Eighteen-year-old Slade Corvin is 5 feet 4 inches tall and 110 pounds. When you meet him you aren’t immediately going to think “boxer.” You would be wrong. He’s not only a boxer he is a three-time world champ.
Roger Hilley is a rising star out of the toughest neighborhoods in Chattanooga. “Without the Y-CAP Boxing Club I’d be dead or in jail,” he says, plainly. Roger is a world champion for the second year in a row. “These young men are success stories for the Chattanooga Y-CAP Boxing Club, a program of the Metropolitan Chattanooga YMCA,” says Joe Smith, Y-CAP’s regional director. “Boxing has been a way out for them and the entire community is coming together to support their dreams.”
[pullquote] “These young men are success stories for the Chattanooga Y-CAP Boxing Club, a program of the Metropolitan Chattanooga YMCA. Boxing has been a way out for them and the entire community is coming together to support their dreams.” — Joe Smith[/pullquote]
Roger and Slade fought their way to a gold medal in their respective weight classes in the world’s largest amateur boxing tournament, the Ringside World Championships held in Independence, Missouri in August. More than 1,500 boxers and 500 coaches from all 50 states and 10 countries competed for 230 championship belts according to experience, age and weight. Two scrappy kids from Chattanooga, with their coaches from the Y-CAP Boxing Club, walked away with two of those championship belts and immediately started training for a golden opportunity to take a few steps closer to the USA Boxing Team and the 2016 Summer Olympics.
Slade “White Chocolate” Corvin
Why boxing? “I get asked that a lot,” Slade says. “I am the youngest of four brothers and when I was 10 I knew that my size was working against me and truthfully (he grins) I wanted to fight without getting in trouble or hurting anyone.” Slade’s dad took him to a local boxing tournament when he was in elementary school. They met Andy Smith, a boxing coach who works with at-risk youth for YMCA Y-CAP.
Andy is Joe Smith’s son and together they have coached more than 2,000 youth who wanted to learn to box and taken over half of them into the competition arena earning nine boxing World Championships, 14 Golden Gloves Championships and 14 other national titles.
Andy and Joe specialize in scrappy kids, some as young as 10 years old. Most are referred to the Y-CAP student intervention program by the juvenile courts or by school administrators. Y-CAP, Youth Community Action Project, has been around for 17 years. Together with lean staff and dozens of volunteers, they have saved Chattanooga’s at-risk youth from a never-ending cycle of violence and despair.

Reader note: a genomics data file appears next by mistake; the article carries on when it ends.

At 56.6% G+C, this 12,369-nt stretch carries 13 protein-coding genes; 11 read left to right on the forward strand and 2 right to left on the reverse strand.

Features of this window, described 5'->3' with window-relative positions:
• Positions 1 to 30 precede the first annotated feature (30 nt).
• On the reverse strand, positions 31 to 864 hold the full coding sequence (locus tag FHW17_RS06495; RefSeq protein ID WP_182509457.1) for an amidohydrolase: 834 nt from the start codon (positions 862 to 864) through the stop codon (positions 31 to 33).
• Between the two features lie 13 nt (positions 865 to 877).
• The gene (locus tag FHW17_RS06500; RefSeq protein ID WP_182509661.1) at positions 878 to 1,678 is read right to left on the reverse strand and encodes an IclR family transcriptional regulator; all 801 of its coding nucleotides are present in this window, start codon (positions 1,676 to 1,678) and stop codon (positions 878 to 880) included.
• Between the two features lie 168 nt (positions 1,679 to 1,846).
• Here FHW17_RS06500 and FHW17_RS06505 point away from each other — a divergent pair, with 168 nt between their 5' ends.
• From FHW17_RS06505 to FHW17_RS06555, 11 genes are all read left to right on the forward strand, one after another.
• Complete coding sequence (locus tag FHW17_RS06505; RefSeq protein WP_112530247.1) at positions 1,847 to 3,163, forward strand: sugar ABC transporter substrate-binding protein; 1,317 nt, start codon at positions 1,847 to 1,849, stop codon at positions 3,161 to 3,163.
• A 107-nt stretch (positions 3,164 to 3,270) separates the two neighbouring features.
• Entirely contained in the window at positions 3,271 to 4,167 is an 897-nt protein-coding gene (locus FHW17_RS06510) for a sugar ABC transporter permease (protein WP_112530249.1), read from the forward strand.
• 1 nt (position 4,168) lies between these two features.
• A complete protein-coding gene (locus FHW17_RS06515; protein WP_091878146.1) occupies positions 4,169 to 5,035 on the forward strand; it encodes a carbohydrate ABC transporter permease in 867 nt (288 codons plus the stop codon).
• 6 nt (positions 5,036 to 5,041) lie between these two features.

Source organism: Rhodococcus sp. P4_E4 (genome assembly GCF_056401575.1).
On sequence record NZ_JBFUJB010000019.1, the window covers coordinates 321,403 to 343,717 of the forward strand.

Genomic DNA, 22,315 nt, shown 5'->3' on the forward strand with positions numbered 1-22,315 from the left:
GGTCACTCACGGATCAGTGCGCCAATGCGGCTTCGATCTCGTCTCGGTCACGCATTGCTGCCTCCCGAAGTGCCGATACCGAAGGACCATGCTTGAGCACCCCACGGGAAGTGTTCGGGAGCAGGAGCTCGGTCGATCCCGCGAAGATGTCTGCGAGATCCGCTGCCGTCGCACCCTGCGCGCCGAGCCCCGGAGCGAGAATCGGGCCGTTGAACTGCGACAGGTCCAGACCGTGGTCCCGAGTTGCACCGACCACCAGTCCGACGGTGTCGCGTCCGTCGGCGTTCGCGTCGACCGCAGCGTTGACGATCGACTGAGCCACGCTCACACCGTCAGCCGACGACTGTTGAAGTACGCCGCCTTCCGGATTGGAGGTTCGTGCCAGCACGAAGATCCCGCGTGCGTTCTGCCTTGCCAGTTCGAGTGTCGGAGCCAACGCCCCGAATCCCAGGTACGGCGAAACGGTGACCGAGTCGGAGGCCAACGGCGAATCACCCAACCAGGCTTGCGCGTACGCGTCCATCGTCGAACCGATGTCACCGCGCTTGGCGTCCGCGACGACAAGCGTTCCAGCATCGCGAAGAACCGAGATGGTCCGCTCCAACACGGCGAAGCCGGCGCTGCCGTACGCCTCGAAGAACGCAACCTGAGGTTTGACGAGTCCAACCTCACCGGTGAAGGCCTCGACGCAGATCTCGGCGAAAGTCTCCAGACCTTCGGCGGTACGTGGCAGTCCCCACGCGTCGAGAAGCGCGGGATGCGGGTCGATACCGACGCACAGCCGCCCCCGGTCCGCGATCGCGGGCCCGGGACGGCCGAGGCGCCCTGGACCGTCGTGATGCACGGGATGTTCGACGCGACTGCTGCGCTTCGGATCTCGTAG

When the adolescents graduate from Y-CAP, often they need a way to stay connected and to focus on something positive, and many of them join the Chattanooga Y-CAP Boxing Club.
“Here they learn about discipline, respect and hard work,” says Coach Andy. “These kids need a way to succeed. Y-CAP and boxing are tools they can use to make that happen.”
That’s Slade Corvin’s plan and he’s working his plan both physically and mentally.
“It’s 90% mental. My opponent might be taller or stronger, but not smarter than me,” says Slade. “You need a fight plan and the ability to adjust as you go. I’d rather be the little guy with a brain than the big guy who isn’t using his.”
The short term goal for 2016 is to make the U.S. Olympic Team, but Slade’s long term goal is to build a career as a professional boxer.
“I always felt I was meant for this,” Slade says. “I hope I can be a role model for all the little guys who can see what happens when you set your mind to something. None of this would have been possible without Y-CAP. They’ve paved the road and I just have to walk it.”
Roger “The Hit Man” Hilley
Roger Hilley, 21, came to the Chattanooga Y-CAP Boxing Club as a young kid struggling to survive in the inner city. “I was the youngest of six kids and my mom had her own problems, so we were all running wild, skipping school, fighting kids on the block,” says Roger. “Once I got in trouble for stealing food because I was hungry and there was no food in our house.” Here comes Joe Smith, who had Roger’s older brother Joseph in the YMCA Y-CAP school-based program. Eventually he took the both brothers into his own home for several years.
“It was my chance to get out of the neighborhood and see a different way of living,” says Roger. “Kids from the ‘hood don’t go rock climbing, ride mountain bikes or travel around for boxing events.”
Joseph Francisco, Roger’s brother, became one of Chattanooga Y-CAP Boxing Club’s success stories, earning two Golden Glove championships and was someone for Roger to look up to.
“He was my idol. I was boxing to impress him,” Roger says. “By the time I was 16, I started working harder for me. Never got involved with gangs and got my high school diploma.”
Roger and Slade are competing in the Pathway to the Podium #2 boxing event in Philadelphia and then potentially in Memphis at Pathway to the Podium #3 hoping to secure one of eight spots in their respective weight classes for the U.S. Olympic Boxing Trials in February 2016. If they win at the Trials they will become members of the USA Boxing Team!